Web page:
MEMORANDUM OPINION AND ORDER
JOHN D. LOVE, Magistrate Judge.
Before the Court is Defendant Etsy, Inc.'s ("Etsy") Motion for Declaration of Exceptional Case and Award of Attorneys' Fees (Doc. No. 66). Plaintiff EMG Technology, LLC ("EMG") has filed a response (Doc. No. 67), to which Etsy has filed a reply (Doc. No. 70), and EMG has filed sur-reply (Doc. No. 71). Upon consideration of the parties' arguments, Etsy's Motion (Doc. No. 66) is
On June 2, 2016, EMG filed a complaint against Etsy, alleging infringement of U.S. Patent Nos. 6,600,497 ("the '497 Patent") and 7,194,698 ("the '698 Patent") (collectively, the "Asserted Patents"). On August 1, 2016, Etsy filed a motion to dismiss pursuant to Federal Rule of Civil Procedure 12(b)(6), contending that the claims of the Asserted Patents were directed to patent ineligible subject matter under 35 U.S.C. § 101. (Doc. No. 11.) On January 25, 2017, prior to claim construction in this matter, the undersigned issued a Report and Recommendation, finding that the claims of the Asserted Patents were directed to an abstract idea and did not contain any transformative elements alone or in combination. (Doc. No. 56.) Thereafter, Judge Schroeder adopted the undersigned's findings, concluding that the claims are directed to the abstract concept of "displaying information in a hierarchical tree format on a computer screen," and that none of the elements of the claims transformed the claims into an inventive concept. (Doc. No. 60.) On March 3, 2017, the Court entered final judgment that all of the claims of the Asserted Patents are invalid because they are directed to patent-ineligible subject matter under 35 USC § 101. (Doc. No. 61.) Thereafter, Etsy filed the instant motion seeking to declare the case exceptional under 35 U.S.C. § 285 and seeking attorneys' fees.
35 U.S.C. § 285 provides that a "court in exceptional cases may award reasonable attorney fees to the prevailing party." A case is exceptional when it "stands out from others with respect to the substantive strength of the party's litigating position (considering both the governing law and the facts of the case) or the unreasonable manner in which the case was litigated." Octane Fitness, LLC v. ICON Health & Fitness, Inc., 134 S.Ct. 1749, 1756 (2014). Whether or not a case is deemed "exceptional" is a matter left to the Court's discretion and must be made on a case-by-case basis, with consideration of "the totality of the circumstances." Id.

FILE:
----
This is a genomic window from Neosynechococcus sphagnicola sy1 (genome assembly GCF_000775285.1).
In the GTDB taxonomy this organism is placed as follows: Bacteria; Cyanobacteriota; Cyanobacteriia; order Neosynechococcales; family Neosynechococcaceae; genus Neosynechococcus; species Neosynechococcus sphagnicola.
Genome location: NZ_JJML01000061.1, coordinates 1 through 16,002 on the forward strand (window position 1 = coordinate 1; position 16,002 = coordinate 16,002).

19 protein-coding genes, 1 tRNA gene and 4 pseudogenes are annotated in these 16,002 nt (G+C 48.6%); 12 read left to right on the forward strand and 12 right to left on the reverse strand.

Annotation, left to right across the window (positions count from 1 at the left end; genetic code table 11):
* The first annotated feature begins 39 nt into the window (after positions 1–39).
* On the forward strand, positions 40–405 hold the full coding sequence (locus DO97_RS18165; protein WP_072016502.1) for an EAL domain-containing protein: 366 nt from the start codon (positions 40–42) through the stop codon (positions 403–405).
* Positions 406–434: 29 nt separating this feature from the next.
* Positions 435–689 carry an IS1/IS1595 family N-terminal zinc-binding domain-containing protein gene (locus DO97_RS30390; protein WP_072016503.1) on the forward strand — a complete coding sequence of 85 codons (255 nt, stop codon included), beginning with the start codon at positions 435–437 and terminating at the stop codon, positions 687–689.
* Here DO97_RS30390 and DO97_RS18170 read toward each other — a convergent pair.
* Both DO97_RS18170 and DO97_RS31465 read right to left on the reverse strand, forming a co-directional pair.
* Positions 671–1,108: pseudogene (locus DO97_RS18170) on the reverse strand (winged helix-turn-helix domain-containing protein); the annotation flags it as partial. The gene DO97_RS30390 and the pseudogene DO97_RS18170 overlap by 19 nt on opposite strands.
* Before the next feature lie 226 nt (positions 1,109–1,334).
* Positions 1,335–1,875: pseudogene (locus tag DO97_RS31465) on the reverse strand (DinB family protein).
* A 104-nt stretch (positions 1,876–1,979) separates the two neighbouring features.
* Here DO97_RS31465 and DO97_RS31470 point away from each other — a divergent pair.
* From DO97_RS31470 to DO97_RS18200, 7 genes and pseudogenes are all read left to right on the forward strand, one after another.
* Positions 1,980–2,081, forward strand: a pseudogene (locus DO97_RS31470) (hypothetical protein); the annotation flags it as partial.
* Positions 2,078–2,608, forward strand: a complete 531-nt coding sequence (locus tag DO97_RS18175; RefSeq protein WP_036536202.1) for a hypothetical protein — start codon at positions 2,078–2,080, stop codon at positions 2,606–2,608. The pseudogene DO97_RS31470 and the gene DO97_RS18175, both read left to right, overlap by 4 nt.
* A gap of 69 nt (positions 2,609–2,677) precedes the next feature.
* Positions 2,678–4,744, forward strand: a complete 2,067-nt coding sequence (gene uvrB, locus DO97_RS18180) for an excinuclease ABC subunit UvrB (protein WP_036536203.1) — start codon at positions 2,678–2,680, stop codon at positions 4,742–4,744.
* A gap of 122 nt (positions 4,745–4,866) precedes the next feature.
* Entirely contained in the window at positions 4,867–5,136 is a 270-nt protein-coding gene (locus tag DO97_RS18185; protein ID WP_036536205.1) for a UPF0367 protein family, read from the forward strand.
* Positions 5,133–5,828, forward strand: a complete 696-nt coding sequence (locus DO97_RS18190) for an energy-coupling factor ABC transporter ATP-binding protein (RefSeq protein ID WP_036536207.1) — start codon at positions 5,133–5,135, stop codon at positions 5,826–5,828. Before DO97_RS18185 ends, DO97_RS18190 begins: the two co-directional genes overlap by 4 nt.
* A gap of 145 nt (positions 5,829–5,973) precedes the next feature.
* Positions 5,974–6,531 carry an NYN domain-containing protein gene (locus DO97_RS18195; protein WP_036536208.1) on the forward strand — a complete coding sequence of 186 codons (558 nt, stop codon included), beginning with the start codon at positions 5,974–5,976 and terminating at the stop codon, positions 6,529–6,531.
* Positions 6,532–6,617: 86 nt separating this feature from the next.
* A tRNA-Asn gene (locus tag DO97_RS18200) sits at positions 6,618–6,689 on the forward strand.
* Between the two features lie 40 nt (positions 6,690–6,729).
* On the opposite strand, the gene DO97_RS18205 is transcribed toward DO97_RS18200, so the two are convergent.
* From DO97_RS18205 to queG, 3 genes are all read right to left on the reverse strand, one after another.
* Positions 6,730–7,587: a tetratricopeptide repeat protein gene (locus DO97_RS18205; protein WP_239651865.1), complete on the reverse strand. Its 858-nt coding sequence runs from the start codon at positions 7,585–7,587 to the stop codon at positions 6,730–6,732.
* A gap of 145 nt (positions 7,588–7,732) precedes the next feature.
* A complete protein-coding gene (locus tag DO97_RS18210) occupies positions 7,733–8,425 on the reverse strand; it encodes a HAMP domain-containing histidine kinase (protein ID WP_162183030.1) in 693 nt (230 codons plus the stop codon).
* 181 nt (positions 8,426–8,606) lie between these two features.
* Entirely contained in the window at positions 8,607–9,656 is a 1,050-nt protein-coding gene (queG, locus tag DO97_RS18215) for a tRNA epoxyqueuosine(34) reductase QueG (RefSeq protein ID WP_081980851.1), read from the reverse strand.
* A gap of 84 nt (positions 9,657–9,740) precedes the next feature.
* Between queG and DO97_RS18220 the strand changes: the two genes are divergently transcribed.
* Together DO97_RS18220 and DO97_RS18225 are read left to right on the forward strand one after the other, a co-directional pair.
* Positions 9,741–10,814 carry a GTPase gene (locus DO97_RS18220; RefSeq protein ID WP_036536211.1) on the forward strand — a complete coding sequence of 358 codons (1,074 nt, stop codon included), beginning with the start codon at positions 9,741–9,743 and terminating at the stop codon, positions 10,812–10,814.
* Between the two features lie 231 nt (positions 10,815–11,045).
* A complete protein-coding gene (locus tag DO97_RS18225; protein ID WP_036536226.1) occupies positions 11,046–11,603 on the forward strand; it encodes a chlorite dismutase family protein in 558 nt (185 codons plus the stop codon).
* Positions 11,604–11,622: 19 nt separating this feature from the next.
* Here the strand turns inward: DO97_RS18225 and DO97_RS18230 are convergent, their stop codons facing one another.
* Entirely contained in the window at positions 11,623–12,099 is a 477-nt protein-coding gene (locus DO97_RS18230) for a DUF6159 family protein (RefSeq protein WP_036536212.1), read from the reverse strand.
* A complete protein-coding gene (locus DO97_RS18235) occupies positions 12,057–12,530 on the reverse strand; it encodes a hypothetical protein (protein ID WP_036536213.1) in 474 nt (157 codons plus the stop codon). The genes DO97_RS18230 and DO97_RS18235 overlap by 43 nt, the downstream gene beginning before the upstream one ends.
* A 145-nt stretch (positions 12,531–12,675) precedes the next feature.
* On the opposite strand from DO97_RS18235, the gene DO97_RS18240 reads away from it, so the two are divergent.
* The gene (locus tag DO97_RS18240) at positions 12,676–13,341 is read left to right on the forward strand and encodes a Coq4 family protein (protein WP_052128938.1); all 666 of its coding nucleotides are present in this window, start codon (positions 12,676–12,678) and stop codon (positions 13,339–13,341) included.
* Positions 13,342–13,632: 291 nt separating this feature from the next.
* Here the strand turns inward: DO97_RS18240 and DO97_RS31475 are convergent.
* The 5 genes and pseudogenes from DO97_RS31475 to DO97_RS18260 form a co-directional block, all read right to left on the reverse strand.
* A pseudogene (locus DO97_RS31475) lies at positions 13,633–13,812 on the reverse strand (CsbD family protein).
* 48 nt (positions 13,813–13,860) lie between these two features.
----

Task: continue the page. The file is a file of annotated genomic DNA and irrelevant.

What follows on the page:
Some factors the Court may consider in making its determination under § 285 are "frivolousness, motivation, objective unreasonableness (both in the factual and legal components of the case) and the need in particular circumstances to advance considerations of compensation and deterrence." Id. at 1756 n.6. To be considered exceptional, conduct need not be "independently sanctionable." See id. Nor is a finding of bad faith required; "a case presenting either subjective bad faith or exceptionally meritless claims" may warrant an award of fees. Id. at 1757. "Ultimately, a party's entitlement to attorney fees need only be proved by a preponderance of the evidence." DietGoal Innovations LLC v. Chipotle Mexican Grill, Inc., No. 2:12-cv-764, 2015 WL 1284826, at *1 (E.D. Tex. March 20, 2015) (Bryson, J, sitting by designation) (citing Octane, 134 S. Ct. at 1758).
Etsy contends that this case is exceptional under § 285 and that it should be awarded attorneys' fees incurred in defending the case. (Doc. No. 66, at 5.) Etsy contends that the case is exceptional because Etsy contends that EMG has been engaged in cost of defense settlement extractions and because EMG should have known the claims of its Asserted Patents were invalid upon issuance of the Supreme Court's decision in Alice. Id.
Specifically, Etsy first argues that EMG's case was objectively unreasonable because its claims were facially directed to patent ineligible subject matter. (Doc. No. 66, at 10.) EMG points out that the undersigned's findings regarding invalidity relied heavily on Apple, Inc. v. Ameranth, Inc., a case that did not issue until November 29, 2016, six months after the filing of this case, and after briefing on Etsy's motion had completed and the Court had conducted oral argument on the motion. (Doc. No. 67, at 9.) Indeed, the undersigned carefully considered Ameranth in finding the claims invalid, noting that it is "particularly instructive because the claimed invention at issue in that case is similar to the claimed invention of the Asserted Patents." (Doc. No. 56, at 10.) Judge Schroeder further noted the instructive nature of Ameranth because it involved a similar claimed invention. (Doc. No. 60, at 4.)